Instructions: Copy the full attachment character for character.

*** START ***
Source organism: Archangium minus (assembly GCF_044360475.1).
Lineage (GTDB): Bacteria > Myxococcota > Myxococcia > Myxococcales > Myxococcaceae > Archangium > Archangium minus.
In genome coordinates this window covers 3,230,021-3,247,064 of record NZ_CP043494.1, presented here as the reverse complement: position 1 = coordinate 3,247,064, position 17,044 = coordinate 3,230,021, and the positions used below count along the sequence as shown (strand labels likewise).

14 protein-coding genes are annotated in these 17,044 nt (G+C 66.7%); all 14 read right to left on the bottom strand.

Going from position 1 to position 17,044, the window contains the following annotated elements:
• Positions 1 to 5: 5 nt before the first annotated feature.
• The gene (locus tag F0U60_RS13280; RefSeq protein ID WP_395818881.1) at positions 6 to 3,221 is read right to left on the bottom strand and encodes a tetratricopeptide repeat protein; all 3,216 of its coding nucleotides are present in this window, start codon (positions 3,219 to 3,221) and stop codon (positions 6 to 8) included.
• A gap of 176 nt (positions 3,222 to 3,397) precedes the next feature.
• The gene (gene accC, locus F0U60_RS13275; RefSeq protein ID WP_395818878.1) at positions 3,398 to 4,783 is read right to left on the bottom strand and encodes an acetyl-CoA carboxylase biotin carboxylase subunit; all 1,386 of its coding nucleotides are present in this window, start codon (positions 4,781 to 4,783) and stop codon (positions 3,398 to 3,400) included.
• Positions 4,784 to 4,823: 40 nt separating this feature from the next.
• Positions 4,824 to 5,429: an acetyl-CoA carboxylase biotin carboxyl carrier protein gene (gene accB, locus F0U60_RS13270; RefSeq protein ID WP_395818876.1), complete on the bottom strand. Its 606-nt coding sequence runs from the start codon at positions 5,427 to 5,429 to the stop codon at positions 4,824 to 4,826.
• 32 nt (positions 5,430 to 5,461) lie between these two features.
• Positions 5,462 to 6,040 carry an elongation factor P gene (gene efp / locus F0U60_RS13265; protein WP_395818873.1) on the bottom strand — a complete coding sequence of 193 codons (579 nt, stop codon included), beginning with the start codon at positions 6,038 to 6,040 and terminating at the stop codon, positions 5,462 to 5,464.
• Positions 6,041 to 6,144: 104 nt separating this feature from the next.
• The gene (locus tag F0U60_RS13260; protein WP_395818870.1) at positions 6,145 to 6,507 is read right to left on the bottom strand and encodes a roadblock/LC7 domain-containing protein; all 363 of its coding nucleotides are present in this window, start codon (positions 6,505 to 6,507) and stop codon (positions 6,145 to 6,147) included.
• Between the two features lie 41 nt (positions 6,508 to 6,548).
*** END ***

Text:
Source organism: Archangium minus (assembly GCF_044360475.1).
Lineage (GTDB): Bacteria > Myxococcota > Myxococcia > Myxococcales > Myxococcaceae > Archangium > Archangium minus.
In genome coordinates this window covers 3,230,021-3,247,064 of record NZ_CP043494.1, presented here as the reverse complement: position 1 = coordinate 3,247,064, position 17,044 = coordinate 3,230,021, and the positions used below count along the sequence as shown (strand labels likewise).

14 protein-coding genes are annotated in these 17,044 nt (G+C 66.7%); all 14 read right to left on the bottom strand.

Going from position 1 to position 17,044, the window contains the following annotated elements:
• Positions 1 to 5: 5 nt before the first annotated feature.
• The gene (locus tag F0U60_RS13280; RefSeq protein ID WP_395818881.1) at positions 6 to 3,221 is read right to left on the bottom strand and encodes a tetratricopeptide repeat protein; all 3,216 of its coding nucleotides are present in this window, start codon (positions 3,219 to 3,221) and stop codon (positions 6 to 8) included.
• A gap of 176 nt (positions 3,222 to 3,397) precedes the next feature.
• The gene (gene accC, locus F0U60_RS13275; RefSeq protein ID WP_395818878.1) at positions 3,398 to 4,783 is read right to left on the bottom strand and encodes an acetyl-CoA carboxylase biotin carboxylase subunit; all 1,386 of its coding nucleotides are present in this window, start codon (positions 4,781 to 4,783) and stop codon (positions 3,398 to 3,400) included.
• Positions 4,784 to 4,823: 40 nt separating this feature from the next.
• Positions 4,824 to 5,429: an acetyl-CoA carboxylase biotin carboxyl carrier protein gene (gene accB, locus F0U60_RS13270; RefSeq protein ID WP_395818876.1), complete on the bottom strand. Its 606-nt coding sequence runs from the start codon at positions 5,427 to 5,429 to the stop codon at positions 4,824 to 4,826.
• 32 nt (positions 5,430 to 5,461) lie between these two features.
• Positions 5,462 to 6,040 carry an elongation factor P gene (gene efp / locus F0U60_RS13265; protein WP_395818873.1) on the bottom strand — a complete coding sequence of 193 codons (579 nt, stop codon included), beginning with the start codon at positions 6,038 to 6,040 and terminating at the stop codon, positions 5,462 to 5,464.
• Positions 6,041 to 6,144: 104 nt separating this feature from the next.
• The gene (locus tag F0U60_RS13260; protein WP_395818870.1) at positions 6,145 to 6,507 is read right to left on the bottom strand and encodes a roadblock/LC7 domain-containing protein; all 363 of its coding nucleotides are present in this window, start codon (positions 6,505 to 6,507) and stop codon (positions 6,145 to 6,147) included.
• Between the two features lie 41 nt (positions 6,508 to 6,548).